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FIVE TRAILER TECHNOLOGIES FLEETS ARE ADOPTING


Well, the December trailer order numbers are in and they put an exclamation point on the best year ever for net trailer orders. According to FTR, 360,000 trailers were ordered in 2014, “by far” the best year on record. December was the second strongest month ever, with 45,500 units ordered.

But interestingly, fleets aren’t just ordering more trailers, they’re also ordering better trailers, according to dealers I interviewed in recent weeks. Here are five high-end spec’s that are getting more attention from Canadian buyers:

Disc brakes: Interest in disc brakes is greater in Canada than the US, dealers told me. They’re still seen as being cost-prohibitive on some multi-axle configurations but on tandem trailers the upcharge is deemed worthwhile by many fleets. Disc brakes still require some hands-on attention but they perform better than drums and a brake job can be done much quicker.

Tire inflation systems: While Canada has led the way in disc brake adoption, US fleets have been quicker to embrace tire inflation systems. Early versions of the systems may have been deemed by many Canadian buyers to be too vulnerable to damage in our harsh conditions. That’s changing as more reliable systems have been brought to market. One major benefit: If you get a puncture, you can often keep enough air in the tire to limp back to the shop and avoid a service call.

Rust-resistant materials: Crossmembers, landing gear, door frames, wheels – these are all components that can be ordered with special treatments to prevent corrosion from setting in. Preventing rust will extend the life of the equipment and enhance resale value.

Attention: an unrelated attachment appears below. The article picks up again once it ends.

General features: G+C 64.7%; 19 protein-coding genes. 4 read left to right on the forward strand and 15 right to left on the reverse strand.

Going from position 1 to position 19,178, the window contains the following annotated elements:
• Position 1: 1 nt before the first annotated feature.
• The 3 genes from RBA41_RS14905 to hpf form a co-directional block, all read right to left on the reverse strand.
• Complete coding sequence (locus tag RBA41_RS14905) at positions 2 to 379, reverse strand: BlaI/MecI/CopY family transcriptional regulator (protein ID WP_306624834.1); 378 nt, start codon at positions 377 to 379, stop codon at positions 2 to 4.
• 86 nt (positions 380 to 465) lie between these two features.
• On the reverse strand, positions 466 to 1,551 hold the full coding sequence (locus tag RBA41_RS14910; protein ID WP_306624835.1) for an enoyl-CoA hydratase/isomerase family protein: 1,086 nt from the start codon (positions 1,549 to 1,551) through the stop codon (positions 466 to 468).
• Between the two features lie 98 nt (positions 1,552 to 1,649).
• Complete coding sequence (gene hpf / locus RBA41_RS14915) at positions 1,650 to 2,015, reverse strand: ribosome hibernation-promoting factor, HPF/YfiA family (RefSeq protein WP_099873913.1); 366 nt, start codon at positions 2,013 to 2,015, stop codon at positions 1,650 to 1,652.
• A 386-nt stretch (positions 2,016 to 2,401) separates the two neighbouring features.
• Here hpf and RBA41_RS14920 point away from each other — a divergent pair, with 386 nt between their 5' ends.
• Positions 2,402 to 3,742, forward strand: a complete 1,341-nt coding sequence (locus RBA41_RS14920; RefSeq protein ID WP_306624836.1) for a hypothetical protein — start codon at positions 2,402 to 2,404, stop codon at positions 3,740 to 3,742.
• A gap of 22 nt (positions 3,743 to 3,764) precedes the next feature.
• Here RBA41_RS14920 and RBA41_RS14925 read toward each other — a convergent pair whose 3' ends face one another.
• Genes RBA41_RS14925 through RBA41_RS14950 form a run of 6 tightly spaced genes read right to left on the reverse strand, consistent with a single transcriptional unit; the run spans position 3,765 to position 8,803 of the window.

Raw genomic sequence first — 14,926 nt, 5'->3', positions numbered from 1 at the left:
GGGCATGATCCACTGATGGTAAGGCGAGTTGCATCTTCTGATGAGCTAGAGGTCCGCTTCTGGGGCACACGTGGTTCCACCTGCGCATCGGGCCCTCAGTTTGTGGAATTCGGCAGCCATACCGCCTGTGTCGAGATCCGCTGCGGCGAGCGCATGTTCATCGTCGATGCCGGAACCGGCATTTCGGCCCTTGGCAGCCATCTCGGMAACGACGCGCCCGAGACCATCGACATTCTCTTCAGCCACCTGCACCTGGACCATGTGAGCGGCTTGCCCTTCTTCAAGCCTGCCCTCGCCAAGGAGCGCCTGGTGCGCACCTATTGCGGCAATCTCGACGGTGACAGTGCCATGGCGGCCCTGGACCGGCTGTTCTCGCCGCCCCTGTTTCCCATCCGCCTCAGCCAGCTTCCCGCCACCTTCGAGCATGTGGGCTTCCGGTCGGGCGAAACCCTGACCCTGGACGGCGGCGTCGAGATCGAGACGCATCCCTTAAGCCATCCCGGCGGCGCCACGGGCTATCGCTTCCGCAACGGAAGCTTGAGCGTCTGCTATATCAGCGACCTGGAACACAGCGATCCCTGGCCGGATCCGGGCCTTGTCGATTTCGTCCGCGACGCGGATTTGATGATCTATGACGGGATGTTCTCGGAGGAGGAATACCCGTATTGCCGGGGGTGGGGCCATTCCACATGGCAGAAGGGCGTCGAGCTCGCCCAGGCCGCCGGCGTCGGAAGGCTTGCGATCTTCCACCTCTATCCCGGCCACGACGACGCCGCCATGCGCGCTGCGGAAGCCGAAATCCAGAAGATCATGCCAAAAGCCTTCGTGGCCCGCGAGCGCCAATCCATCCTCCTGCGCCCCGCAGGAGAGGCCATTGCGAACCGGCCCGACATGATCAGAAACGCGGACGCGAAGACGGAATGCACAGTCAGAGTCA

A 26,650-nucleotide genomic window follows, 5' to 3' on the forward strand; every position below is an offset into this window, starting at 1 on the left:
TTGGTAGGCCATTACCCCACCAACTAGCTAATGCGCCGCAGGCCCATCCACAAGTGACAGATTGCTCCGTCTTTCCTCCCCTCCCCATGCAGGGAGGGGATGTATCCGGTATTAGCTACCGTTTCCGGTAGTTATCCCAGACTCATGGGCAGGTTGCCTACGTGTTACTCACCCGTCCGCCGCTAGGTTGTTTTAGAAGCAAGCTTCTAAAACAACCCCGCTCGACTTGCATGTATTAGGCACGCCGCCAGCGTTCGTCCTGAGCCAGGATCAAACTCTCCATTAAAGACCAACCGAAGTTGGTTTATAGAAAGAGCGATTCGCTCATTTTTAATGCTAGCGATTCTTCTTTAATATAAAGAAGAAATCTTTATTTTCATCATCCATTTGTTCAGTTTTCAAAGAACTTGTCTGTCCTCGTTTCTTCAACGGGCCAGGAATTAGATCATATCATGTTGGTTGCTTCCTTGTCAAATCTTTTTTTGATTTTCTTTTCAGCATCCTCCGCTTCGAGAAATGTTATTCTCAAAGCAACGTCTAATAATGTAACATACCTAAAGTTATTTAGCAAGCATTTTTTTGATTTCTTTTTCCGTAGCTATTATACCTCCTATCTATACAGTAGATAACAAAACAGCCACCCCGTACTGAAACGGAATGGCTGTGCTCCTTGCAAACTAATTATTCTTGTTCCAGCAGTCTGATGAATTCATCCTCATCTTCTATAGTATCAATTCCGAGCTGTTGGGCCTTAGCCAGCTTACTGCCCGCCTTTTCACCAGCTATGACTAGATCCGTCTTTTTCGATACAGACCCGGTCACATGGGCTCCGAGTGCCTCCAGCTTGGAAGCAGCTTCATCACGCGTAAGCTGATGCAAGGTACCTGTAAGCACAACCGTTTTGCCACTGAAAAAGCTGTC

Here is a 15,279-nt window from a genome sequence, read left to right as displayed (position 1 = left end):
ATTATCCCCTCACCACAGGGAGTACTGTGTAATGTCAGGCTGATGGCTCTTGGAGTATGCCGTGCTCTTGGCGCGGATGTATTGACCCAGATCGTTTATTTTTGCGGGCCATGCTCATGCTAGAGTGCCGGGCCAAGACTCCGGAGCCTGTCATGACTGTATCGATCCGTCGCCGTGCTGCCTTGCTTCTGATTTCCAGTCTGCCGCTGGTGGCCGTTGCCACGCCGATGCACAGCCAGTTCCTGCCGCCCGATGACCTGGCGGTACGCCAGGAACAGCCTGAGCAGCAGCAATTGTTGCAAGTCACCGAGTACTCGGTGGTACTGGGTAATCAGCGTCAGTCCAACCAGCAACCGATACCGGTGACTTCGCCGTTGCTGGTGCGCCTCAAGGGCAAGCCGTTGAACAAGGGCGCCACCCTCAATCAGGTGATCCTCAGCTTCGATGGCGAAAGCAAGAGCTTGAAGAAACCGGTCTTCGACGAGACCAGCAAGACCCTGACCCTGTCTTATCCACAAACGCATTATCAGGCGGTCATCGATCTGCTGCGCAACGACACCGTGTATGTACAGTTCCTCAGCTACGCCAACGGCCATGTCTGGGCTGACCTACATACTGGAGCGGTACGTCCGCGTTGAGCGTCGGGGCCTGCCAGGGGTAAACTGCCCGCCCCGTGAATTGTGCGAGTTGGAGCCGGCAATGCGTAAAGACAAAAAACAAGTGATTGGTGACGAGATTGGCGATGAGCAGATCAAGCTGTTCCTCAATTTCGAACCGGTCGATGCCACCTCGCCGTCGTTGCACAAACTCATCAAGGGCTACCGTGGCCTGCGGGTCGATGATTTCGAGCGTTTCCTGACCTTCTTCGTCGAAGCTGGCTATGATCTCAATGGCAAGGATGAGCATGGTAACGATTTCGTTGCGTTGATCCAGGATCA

Landing gear: Landing gear itself has gotten better as fleets have looked to extend the life-cycles of their trailers to 15 years and beyond. Lube-free landing gear is available, lifetime warranties can be had from some suppliers and rust-proof coatings are available to keep corrosion at bay.

Aerodynamics: Trailer side fairings are old hat. Bring on the trailer tails and undertray devices. These fairings are now getting some attention from fleets that have already equipped their trailers with side fairings and now want to make that box even more slippery.

I’ll have more on this topic in the February issues of Truck News and Truck West.


James Menzies

James Menzies

James Menzies is editor of Truck News magazine. He has been covering the Canadian trucking industry for more than 15 years and holds a CDL. Reach him at james@newcom.ca or follow him on Twitter at @JamesMenzies.
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